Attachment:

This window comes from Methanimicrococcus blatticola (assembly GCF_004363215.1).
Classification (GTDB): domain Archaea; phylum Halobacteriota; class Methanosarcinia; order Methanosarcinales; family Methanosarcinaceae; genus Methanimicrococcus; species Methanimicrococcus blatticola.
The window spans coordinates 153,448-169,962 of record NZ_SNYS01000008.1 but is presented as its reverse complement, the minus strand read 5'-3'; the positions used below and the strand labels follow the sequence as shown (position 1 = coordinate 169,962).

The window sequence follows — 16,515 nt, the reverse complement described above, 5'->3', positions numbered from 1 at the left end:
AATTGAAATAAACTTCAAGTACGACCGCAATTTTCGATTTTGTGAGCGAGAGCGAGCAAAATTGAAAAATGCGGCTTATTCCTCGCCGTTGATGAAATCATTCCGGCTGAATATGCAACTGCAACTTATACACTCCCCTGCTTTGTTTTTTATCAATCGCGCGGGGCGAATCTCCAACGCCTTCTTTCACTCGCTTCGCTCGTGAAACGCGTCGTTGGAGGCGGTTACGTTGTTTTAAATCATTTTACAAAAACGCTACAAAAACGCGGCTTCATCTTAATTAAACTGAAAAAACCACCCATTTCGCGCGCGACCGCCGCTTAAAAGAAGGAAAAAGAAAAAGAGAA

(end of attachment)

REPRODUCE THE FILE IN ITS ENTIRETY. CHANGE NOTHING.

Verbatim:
This window comes from Methanimicrococcus blatticola (assembly GCF_004363215.1).
Classification (GTDB): domain Archaea; phylum Halobacteriota; class Methanosarcinia; order Methanosarcinales; family Methanosarcinaceae; genus Methanimicrococcus; species Methanimicrococcus blatticola.
The window spans coordinates 153,448-169,962 of record NZ_SNYS01000008.1 but is presented as its reverse complement, the minus strand read 5'-3'; the positions used below and the strand labels follow the sequence as shown (position 1 = coordinate 169,962).

The window sequence follows — 16,515 nt, the reverse complement described above, 5'->3', positions numbered from 1 at the left end:
AATTGAAATAAACTTCAAGTACGACCGCAATTTTCGATTTTGTGAGCGAGAGCGAGCAAAATTGAAAAATGCGGCTTATTCCTCGCCGTTGATGAAATCATTCCGGCTGAATATGCAACTGCAACTTATACACTCCCCTGCTTTGTTTTTTATCAATCGCGCGGGGCGAATCTCCAACGCCTTCTTTCACTCGCTTCGCTCGTGAAACGCGTCGTTGGAGGCGGTTACGTTGTTTTAAATCATTTTACAAAAACGCTACAAAAACGCGGCTTCATCTTAATTAAACTGAAAAAACCACCCATTTCGCGCGCGACCGCCGCTTAAAAGAAGGAAAAAGAAAAAGAGAA